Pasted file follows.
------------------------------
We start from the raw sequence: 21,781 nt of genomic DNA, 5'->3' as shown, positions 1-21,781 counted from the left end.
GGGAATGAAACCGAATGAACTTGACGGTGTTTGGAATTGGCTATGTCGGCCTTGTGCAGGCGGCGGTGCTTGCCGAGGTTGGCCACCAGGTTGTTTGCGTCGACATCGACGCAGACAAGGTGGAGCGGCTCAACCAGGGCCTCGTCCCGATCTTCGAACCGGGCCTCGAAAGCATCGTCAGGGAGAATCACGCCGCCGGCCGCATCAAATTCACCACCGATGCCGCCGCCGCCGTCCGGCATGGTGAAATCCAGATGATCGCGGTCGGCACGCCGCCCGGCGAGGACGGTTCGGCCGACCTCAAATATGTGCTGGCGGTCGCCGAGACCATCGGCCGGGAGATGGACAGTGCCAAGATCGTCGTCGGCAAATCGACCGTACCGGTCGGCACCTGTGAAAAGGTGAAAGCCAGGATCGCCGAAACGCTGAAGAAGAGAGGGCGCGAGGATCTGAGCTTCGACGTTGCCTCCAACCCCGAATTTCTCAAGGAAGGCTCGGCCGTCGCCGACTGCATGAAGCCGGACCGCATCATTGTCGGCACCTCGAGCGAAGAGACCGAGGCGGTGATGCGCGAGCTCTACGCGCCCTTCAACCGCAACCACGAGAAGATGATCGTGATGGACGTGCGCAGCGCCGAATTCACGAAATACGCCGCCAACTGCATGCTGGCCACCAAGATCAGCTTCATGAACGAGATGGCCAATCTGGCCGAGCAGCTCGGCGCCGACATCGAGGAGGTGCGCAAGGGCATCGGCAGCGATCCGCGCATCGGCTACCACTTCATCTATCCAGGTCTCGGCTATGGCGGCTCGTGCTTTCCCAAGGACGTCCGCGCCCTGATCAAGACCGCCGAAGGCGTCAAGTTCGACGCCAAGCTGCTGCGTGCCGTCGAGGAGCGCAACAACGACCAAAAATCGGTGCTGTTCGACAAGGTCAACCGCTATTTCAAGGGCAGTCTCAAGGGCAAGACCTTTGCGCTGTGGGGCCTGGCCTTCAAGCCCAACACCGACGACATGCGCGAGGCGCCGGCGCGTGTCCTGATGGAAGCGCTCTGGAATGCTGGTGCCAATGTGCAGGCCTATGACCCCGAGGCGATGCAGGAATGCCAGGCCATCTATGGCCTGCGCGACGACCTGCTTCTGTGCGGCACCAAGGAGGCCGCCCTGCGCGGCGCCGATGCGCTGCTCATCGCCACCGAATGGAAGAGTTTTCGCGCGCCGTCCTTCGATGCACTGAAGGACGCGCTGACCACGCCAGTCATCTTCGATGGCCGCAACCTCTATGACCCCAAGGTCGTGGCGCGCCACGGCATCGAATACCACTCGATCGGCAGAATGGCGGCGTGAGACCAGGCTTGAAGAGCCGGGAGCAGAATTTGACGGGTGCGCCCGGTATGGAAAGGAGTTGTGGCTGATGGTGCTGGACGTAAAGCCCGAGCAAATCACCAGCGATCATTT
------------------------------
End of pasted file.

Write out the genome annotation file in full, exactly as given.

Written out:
We start from the raw sequence: 21,781 nt of genomic DNA, 5'->3' as shown, positions 1-21,781 counted from the left end.
GGGAATGAAACCGAATGAACTTGACGGTGTTTGGAATTGGCTATGTCGGCCTTGTGCAGGCGGCGGTGCTTGCCGAGGTTGGCCACCAGGTTGTTTGCGTCGACATCGACGCAGACAAGGTGGAGCGGCTCAACCAGGGCCTCGTCCCGATCTTCGAACCGGGCCTCGAAAGCATCGTCAGGGAGAATCACGCCGCCGGCCGCATCAAATTCACCACCGATGCCGCCGCCGCCGTCCGGCATGGTGAAATCCAGATGATCGCGGTCGGCACGCCGCCCGGCGAGGACGGTTCGGCCGACCTCAAATATGTGCTGGCGGTCGCCGAGACCATCGGCCGGGAGATGGACAGTGCCAAGATCGTCGTCGGCAAATCGACCGTACCGGTCGGCACCTGTGAAAAGGTGAAAGCCAGGATCGCCGAAACGCTGAAGAAGAGAGGGCGCGAGGATCTGAGCTTCGACGTTGCCTCCAACCCCGAATTTCTCAAGGAAGGCTCGGCCGTCGCCGACTGCATGAAGCCGGACCGCATCATTGTCGGCACCTCGAGCGAAGAGACCGAGGCGGTGATGCGCGAGCTCTACGCGCCCTTCAACCGCAACCACGAGAAGATGATCGTGATGGACGTGCGCAGCGCCGAATTCACGAAATACGCCGCCAACTGCATGCTGGCCACCAAGATCAGCTTCATGAACGAGATGGCCAATCTGGCCGAGCAGCTCGGCGCCGACATCGAGGAGGTGCGCAAGGGCATCGGCAGCGATCCGCGCATCGGCTACCACTTCATCTATCCAGGTCTCGGCTATGGCGGCTCGTGCTTTCCCAAGGACGTCCGCGCCCTGATCAAGACCGCCGAAGGCGTCAAGTTCGACGCCAAGCTGCTGCGTGCCGTCGAGGAGCGCAACAACGACCAAAAATCGGTGCTGTTCGACAAGGTCAACCGCTATTTCAAGGGCAGTCTCAAGGGCAAGACCTTTGCGCTGTGGGGCCTGGCCTTCAAGCCCAACACCGACGACATGCGCGAGGCGCCGGCGCGTGTCCTGATGGAAGCGCTCTGGAATGCTGGTGCCAATGTGCAGGCCTATGACCCCGAGGCGATGCAGGAATGCCAGGCCATCTATGGCCTGCGCGACGACCTGCTTCTGTGCGGCACCAAGGAGGCCGCCCTGCGCGGCGCCGATGCGCTGCTCATCGCCACCGAATGGAAGAGTTTTCGCGCGCCGTCCTTCGATGCACTGAAGGACGCGCTGACCACGCCAGTCATCTTCGATGGCCGCAACCTCTATGACCCCAAGGTCGTGGCGCGCCACGGCATCGAATACCACTCGATCGGCAGAATGGCGGCGTGAGACCAGGCTTGAAGAGCCGGGAGCAGAATTTGACGGGTGCGCCCGGTATGGAAAGGAGTTGTGGCTGATGGTGCTGGACGTAAAGCCCGAGCAAATCACCAGCGATCATTT